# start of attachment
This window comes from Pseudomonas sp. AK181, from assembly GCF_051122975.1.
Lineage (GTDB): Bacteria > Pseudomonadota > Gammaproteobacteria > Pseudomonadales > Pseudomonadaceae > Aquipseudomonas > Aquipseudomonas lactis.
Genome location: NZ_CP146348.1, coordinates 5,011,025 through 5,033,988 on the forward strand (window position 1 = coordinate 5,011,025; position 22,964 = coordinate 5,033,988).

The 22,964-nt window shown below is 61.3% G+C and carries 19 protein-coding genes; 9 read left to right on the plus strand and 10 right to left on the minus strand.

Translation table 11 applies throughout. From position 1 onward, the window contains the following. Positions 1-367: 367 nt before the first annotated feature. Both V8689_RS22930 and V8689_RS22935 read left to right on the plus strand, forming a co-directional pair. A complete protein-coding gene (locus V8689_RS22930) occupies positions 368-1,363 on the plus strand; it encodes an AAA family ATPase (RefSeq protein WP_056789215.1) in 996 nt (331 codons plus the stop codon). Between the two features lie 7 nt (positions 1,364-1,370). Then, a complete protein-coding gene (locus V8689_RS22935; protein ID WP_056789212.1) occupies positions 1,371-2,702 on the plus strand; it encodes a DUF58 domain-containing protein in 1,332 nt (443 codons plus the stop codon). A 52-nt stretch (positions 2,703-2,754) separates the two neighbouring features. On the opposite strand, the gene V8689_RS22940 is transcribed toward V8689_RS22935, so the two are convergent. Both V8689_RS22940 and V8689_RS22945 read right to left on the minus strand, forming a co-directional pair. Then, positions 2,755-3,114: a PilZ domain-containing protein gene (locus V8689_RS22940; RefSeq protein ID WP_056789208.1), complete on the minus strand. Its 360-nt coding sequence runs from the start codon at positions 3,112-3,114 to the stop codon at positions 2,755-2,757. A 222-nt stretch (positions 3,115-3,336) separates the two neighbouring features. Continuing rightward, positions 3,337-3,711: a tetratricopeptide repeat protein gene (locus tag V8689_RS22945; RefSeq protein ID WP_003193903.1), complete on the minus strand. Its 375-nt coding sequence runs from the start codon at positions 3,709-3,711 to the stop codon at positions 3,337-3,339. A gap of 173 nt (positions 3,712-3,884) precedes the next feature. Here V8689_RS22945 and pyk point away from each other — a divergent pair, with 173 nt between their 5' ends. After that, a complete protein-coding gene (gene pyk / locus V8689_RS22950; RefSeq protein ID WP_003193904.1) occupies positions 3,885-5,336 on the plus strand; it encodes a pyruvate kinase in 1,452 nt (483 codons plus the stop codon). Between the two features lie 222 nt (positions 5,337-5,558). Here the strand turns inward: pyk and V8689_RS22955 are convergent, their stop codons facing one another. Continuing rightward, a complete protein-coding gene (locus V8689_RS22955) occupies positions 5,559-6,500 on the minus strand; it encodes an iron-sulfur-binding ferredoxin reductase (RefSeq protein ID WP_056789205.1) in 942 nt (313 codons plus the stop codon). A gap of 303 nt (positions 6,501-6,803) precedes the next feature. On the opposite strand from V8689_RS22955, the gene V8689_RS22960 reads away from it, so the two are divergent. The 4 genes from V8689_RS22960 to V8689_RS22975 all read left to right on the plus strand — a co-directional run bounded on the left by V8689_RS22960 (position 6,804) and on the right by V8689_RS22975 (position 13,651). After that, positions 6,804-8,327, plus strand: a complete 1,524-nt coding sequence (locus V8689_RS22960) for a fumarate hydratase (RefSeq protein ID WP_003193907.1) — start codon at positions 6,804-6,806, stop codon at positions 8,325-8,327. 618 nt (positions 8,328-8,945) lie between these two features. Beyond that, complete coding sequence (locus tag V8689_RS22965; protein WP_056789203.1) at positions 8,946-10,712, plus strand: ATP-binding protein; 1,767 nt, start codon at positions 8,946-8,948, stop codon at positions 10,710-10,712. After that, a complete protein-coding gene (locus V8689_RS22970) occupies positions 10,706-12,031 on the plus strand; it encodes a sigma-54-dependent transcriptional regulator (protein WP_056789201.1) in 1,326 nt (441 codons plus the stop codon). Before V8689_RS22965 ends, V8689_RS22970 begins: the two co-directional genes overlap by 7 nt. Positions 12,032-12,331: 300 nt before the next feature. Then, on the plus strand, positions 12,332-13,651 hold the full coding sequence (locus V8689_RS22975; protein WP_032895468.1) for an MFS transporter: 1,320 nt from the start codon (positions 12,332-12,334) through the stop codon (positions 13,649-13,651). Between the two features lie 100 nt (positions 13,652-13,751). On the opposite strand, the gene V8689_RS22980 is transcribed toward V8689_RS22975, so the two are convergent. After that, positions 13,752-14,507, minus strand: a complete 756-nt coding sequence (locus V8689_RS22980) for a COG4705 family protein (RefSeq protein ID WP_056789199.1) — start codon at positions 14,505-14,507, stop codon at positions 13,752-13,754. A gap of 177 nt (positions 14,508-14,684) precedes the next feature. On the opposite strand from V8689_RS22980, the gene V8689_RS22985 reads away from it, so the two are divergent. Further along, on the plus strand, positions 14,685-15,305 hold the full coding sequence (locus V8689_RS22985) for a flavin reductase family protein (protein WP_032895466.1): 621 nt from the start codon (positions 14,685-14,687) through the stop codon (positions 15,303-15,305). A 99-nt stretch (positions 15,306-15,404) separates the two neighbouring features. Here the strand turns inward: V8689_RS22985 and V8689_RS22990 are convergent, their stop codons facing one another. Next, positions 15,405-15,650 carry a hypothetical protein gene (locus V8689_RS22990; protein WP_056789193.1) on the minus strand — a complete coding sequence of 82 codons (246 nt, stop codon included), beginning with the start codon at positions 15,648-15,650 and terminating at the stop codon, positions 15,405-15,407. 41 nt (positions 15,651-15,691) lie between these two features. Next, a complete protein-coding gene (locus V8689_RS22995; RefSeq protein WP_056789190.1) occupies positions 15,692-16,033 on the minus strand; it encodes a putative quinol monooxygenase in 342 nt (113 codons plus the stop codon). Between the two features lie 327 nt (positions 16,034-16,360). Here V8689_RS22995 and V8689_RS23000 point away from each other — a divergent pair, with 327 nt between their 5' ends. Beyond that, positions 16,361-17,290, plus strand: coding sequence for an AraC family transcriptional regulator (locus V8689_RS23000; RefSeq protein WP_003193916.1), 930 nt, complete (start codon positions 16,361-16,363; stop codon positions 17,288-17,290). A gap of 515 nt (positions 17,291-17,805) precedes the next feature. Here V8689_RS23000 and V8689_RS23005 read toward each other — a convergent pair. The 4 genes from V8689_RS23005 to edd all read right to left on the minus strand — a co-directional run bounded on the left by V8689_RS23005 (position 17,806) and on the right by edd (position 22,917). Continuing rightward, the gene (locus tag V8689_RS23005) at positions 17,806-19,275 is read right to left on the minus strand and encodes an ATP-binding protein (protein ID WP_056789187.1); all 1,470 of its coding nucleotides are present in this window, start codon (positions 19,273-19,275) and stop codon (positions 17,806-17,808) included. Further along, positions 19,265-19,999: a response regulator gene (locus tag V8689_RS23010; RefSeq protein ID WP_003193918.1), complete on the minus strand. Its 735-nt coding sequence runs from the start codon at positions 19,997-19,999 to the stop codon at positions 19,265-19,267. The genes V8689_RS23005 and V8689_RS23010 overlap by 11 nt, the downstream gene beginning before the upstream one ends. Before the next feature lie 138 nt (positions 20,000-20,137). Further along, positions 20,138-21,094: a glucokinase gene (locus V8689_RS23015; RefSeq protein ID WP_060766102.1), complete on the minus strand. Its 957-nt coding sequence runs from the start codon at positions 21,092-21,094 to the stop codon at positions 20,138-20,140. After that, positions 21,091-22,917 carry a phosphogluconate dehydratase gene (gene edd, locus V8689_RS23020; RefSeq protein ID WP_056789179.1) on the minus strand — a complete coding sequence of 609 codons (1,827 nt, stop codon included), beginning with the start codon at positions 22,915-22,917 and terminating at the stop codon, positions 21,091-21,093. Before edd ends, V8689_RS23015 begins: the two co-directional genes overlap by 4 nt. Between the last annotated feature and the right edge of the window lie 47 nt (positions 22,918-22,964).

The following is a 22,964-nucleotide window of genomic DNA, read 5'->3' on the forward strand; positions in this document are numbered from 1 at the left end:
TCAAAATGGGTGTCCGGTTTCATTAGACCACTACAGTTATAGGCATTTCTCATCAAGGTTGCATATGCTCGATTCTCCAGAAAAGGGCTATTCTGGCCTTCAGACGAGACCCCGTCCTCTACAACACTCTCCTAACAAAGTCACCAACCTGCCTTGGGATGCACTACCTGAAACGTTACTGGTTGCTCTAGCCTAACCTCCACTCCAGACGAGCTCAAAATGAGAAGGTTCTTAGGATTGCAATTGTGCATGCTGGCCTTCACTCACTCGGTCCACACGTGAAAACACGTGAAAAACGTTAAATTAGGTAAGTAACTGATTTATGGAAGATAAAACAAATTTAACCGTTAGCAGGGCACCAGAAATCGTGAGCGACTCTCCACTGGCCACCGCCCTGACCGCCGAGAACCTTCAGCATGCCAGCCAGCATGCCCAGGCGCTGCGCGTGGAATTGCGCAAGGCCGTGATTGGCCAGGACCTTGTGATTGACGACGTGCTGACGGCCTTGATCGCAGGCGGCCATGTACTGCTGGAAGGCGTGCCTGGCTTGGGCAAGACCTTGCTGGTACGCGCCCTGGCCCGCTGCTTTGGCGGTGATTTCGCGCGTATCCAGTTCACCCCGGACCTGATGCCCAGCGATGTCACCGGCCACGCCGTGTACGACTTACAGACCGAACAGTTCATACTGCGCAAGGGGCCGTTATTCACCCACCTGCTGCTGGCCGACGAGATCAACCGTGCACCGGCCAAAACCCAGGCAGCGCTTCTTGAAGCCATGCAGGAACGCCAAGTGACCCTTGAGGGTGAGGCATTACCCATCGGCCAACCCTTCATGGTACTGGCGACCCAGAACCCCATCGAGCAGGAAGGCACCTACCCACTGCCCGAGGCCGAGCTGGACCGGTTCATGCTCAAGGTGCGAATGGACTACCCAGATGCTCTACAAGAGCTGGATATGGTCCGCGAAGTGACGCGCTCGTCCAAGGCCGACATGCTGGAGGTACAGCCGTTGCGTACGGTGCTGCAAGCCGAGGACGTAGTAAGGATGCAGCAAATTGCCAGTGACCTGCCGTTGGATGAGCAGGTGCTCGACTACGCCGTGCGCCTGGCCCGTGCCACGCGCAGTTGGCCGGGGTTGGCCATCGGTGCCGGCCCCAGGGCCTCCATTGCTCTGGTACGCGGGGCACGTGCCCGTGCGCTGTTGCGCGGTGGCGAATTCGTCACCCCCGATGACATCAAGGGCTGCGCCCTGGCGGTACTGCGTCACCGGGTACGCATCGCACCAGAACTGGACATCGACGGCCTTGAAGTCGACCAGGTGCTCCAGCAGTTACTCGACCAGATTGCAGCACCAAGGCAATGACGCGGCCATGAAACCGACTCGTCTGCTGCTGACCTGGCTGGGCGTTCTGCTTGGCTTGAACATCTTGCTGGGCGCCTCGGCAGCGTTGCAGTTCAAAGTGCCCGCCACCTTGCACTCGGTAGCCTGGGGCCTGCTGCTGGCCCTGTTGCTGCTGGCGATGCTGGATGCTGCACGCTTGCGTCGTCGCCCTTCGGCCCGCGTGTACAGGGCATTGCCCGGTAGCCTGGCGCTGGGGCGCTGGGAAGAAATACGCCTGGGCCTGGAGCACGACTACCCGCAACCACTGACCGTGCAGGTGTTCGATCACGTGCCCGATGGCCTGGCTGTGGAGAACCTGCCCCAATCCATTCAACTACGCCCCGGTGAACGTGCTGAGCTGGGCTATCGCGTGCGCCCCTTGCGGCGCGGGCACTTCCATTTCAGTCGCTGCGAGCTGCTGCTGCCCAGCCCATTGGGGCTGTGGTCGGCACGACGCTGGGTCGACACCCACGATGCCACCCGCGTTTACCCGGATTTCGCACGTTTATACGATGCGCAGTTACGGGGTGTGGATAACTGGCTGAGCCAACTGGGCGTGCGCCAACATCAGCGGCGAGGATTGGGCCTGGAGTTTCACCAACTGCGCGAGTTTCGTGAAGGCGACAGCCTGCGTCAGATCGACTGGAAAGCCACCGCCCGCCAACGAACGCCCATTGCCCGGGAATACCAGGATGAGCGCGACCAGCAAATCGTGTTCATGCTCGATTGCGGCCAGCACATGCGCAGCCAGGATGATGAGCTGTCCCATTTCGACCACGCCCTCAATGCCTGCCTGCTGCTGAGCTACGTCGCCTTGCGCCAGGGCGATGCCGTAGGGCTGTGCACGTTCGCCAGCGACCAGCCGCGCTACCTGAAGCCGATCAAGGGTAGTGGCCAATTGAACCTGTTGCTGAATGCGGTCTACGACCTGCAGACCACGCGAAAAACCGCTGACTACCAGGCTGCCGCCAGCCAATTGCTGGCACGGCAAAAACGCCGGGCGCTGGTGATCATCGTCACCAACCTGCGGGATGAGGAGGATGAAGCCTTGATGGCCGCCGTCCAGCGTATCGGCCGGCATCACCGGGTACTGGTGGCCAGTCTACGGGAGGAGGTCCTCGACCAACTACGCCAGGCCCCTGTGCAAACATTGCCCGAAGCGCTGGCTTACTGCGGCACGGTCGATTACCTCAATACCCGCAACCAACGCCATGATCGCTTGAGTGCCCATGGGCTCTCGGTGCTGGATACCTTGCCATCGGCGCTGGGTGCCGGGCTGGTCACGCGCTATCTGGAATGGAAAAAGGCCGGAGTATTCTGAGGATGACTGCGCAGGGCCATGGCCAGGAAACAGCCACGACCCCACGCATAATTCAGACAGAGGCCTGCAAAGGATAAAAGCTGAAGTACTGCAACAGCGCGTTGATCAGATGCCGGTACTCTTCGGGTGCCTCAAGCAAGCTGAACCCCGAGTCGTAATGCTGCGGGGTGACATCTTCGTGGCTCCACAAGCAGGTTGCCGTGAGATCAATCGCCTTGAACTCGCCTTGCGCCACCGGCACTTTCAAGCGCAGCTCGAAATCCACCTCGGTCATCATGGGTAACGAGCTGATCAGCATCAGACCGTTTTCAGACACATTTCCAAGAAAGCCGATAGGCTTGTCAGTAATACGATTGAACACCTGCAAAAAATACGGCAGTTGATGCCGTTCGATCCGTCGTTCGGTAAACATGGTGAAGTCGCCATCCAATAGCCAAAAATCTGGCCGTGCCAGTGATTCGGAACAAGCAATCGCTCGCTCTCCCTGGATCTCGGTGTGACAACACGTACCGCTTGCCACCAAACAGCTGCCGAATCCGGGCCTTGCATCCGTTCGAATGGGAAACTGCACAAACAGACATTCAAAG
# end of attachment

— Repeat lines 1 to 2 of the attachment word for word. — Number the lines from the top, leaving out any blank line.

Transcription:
This window comes from Pseudomonas sp. AK181, from assembly GCF_051122975.1.
Lineage (GTDB): Bacteria > Pseudomonadota > Gammaproteobacteria > Pseudomonadales > Pseudomonadaceae > Aquipseudomonas > Aquipseudomonas lactis.